He had a girlfriend, and she made him forget about every other girl. He told me he wanted to get his life right, he said over and over as we walked. The walk had sobered him up. He wasn't drunk.
When I got home with him, I explained to Tamara what Terence and I had discussed on the way back. Then I asked for her thoughts.
"I have nothing to say."
Now my wife always has an opinion worth hearing, but in the entire time I have known her, I have never known her to have nothing to say. This couldn't bode well...
So after asking Terence for his thoughts, Tamara finally spoke up.
"Ask him about the girls."
Girls? Like plural?
Then Tamara explained how he was sending girls pictures of himself in his underwear. Telling the girls what he would like to do with them. That girl who was the love of his life? Not so much...
This wasn't the first time he had lied to us. But after that big sob story on the walk home about his love for this girl, he was just a player. And Tamara had been saying for a couple of weeks that he was playing us. He had only worked one shift in the entire five weeks he stayed with us, despite the many times that I had tried to work with him to get a job.
So we told him that he had to go back to his dad's house. I said I would drive him. He called his dad, who was reluctant to take him back, but agreed. I left the room to go to the bathroom. Tamara went into the kitchen. Terence went downstairs to get his clothes.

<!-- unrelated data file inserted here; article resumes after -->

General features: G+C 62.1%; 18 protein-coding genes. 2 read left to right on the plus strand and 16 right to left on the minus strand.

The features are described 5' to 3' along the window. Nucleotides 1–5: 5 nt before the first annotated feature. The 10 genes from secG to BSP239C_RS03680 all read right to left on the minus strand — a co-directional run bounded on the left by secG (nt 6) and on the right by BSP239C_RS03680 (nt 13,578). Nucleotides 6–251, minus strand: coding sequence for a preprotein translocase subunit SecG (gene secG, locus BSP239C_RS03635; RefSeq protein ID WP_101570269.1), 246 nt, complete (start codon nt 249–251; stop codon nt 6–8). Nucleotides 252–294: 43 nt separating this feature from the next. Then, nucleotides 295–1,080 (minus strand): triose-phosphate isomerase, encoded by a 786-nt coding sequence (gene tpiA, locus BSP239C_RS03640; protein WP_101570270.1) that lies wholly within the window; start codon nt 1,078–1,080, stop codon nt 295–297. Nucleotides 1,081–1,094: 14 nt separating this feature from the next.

Not a minute later when I emerged, he was gone. With the cell phone.
So I called and called him. After 20 minutes of calling, I finally got him to answer. He was about 2 miles away. I drove to where he was, took the cell phone back, and drove him home, telling him that I hoped he would make the most of his life.
We went to Minneapolis, and one the way back, he called me from his dad's phone and asked if he could come back to live with us. I agreed that we would talk about it, which Tamara and I did on the way home. We didn't come to a conclusion before our son had arrived home and found that Terence had stolen his laptop that night when he ran from our home. Not only did he take the cell, but the laptop was in our suitcase that he ran off with.
Today, Terence called me, wanting to get the rest of his clothes that he had left here. I asked him: "Where's the laptop?"
"You know, I left it in the basement."
Tonight after I got home from work, I searched the house, which my son had already done. It was not in the house. And Terence was nowhere to be found and wasn't calling us.